Paul, I’ve never needed to use this so I may be wrong about it, but I assume that it works a bit like the offset model in EQMOD, namely if the dome is actually pointing to 270 degrees where the ASCOM driver has asked for 261, then you would enter the actual done position (270) and the driver would calculate the offset at 9 degrees and use that until told to do otherwise. But that will only work if it is implemented in the ASCOM driver I guess - did you write your own? I never got as far as writing an ASCOM driver - i’d sorted out all the maths to figure out dome position from the scope RA and DEC and written a windows program to communicate with the arduino, but my problem was the mechanics of driving the dome. Of course SGpro takes care of those calculations for me now anyway.[quote=“Paulkirk, post:6, topic:12958, full:true”]
Thanks for reply Terry, I’m currently purchasing a 2.2m half dome from Pulsar. I have the automation features you mention implemented in my dome driver and control electronics. Including the jockey wheel encoder.
I’ve systematically tested it, including ensuring that the Azimuth encoder does not create any cumulative error. The way I set my dome home position up (which may be in error ) was to point the scope due west 270 Az and then look to see what Az request SGP (or any ascom s/w) sends to the dome controller via the dome driver. It actually requests 261 degrees (to correspond with the Scope Az of 270), so that’s my sync’d starting point. Generally it seems to work well, but I get these occasional glitches where the dome aperture half covers the scope aperture. Really annoyingly (hyper annoyingly if you want to go there…) the dome azimuth request sent from SGP corresponds with the Dome Azimuth encoder, so the dome control has done it’s stuff. So at that point, I just give in (for the sake of imaging time in a session) and move the dome whilst physically holding the dome Azimuth encoder stationary.

I will have the new dome from Pulsar in about four weeks and will then be installing my dome drive into it. So I’ll work on the problem a bit between now and then.

So when I used the SGP sync command I was a bit perplexed … how do you know the right number to enter into the sync box?

Paul
[/quote]

Thanks Terry. I’ll give that a go and see what happens re offset.

Yes I wrote my own driver with initial help from Tom How and his ASCOM driver videos. I have never looked at the maths as it’s provided by Tom for the ASCOM Dome/ Telescope hub, which I used for a while - with that you can choose to have the old POTH type calculations or the new ones. I found writing the driver ok, steep learning curve to start, but once you’re into the mindset its easy enough. The interesting thing is there’s not much to go wrong if you use the ASCOM templates - they really are a fantastic aid to driver construction. So for instance the Slew to Azimuth method just sends the requested azimuth to my arduino and it drives the stepper until the arduino controlling the dome azimuth encoder reports that the dome azimuth is the same as the target azimuth (within a few degrees to allow for steppers to decelerate) - not much to go wrong.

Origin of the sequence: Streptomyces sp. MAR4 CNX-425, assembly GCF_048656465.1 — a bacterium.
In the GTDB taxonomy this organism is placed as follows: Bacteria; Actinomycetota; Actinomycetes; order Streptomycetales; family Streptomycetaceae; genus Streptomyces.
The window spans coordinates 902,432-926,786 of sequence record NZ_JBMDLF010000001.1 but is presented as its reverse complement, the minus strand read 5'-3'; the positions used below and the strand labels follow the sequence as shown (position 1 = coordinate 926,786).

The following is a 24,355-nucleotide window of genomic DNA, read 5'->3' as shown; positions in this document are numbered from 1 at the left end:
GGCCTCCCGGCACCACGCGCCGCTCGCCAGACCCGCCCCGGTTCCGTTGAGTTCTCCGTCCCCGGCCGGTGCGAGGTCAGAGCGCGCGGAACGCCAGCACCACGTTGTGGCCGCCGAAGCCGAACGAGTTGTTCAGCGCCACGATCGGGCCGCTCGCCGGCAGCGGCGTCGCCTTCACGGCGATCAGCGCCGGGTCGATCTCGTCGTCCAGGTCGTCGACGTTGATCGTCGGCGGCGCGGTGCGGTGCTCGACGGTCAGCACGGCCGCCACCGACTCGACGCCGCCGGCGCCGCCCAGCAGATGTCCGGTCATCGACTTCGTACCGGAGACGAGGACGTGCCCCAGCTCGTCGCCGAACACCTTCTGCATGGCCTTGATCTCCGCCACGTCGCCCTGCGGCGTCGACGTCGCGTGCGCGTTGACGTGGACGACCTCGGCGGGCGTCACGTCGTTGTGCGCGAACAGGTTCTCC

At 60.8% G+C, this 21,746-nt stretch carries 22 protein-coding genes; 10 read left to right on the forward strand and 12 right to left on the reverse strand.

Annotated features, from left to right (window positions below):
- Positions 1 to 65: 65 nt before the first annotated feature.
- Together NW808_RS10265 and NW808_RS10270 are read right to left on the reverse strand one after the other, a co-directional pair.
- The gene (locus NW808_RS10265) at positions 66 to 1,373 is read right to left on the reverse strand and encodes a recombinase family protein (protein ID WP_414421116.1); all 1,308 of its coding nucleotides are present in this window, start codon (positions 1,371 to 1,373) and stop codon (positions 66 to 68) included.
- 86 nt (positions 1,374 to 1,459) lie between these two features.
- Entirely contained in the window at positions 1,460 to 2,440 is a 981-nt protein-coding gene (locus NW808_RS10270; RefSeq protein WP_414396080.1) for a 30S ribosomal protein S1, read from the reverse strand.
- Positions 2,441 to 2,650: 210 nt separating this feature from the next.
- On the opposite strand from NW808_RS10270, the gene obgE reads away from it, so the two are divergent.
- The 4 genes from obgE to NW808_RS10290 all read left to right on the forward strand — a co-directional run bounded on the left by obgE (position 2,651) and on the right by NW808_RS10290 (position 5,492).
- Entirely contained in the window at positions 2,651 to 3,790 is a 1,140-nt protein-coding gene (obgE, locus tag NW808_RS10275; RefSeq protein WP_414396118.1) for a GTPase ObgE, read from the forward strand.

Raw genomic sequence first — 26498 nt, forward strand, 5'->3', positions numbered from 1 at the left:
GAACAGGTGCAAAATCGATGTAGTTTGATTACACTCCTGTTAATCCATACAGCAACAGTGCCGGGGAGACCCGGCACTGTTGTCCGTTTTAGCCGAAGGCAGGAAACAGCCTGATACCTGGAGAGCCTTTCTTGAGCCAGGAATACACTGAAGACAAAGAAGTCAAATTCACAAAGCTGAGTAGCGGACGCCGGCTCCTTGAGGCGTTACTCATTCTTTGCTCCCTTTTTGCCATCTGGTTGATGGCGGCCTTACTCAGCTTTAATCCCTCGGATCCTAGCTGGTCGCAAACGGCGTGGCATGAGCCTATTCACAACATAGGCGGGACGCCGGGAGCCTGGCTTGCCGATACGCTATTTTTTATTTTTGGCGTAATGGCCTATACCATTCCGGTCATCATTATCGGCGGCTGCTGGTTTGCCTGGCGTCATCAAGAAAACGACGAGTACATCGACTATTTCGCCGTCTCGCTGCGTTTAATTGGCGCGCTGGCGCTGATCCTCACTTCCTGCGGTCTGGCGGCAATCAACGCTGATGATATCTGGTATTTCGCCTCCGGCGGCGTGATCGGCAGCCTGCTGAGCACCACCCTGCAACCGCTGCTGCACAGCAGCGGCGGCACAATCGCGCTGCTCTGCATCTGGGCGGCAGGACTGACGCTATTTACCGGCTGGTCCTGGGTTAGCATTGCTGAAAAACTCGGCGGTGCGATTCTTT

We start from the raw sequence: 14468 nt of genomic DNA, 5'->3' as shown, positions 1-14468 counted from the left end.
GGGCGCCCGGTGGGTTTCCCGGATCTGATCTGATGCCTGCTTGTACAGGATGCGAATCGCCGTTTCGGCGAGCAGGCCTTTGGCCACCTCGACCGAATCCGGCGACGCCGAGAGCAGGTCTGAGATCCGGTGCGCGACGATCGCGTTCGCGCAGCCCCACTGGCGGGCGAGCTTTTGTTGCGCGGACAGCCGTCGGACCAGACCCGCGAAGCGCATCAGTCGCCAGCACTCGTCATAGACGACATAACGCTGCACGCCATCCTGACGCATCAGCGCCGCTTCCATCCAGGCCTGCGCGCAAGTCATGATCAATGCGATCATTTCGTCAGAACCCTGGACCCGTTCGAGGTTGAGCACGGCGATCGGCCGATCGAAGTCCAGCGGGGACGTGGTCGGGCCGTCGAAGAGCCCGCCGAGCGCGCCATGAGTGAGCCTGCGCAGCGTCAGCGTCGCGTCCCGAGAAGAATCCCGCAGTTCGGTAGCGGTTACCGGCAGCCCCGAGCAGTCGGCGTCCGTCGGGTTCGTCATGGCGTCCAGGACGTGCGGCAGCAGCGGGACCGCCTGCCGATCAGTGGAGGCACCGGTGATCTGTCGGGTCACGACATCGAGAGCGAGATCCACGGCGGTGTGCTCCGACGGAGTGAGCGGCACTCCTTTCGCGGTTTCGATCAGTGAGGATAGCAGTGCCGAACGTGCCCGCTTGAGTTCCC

It’s helpful that you mentioned the Pulsar system works well, which confirms that it’s receiving the correct Azimuth requests. Is your mount at the centre of the dome or do you have to use offsets? I have a MESU 200 and it’s a GEM with about 40cm offset from the RA?DEC pivot to the optical axis of the scope. I’ve plugged all that in to SGP.

I used toothed timing belt around the inside periphery of my dome as the drive mechanism. A toothed wheel on the stepper drives a another loop of timing belt (with an idler wheel) which meshes with the belt on the dome periphery. That way Ive got about 30 teeth in mesh to overome the starting friction. It works really well.

Anyway, I’ll try a few things with some daytime slews and see if I can narrow down where the error occurs.

Nice touch writing your own Windows stuff based on the dome Maths btw.

Paul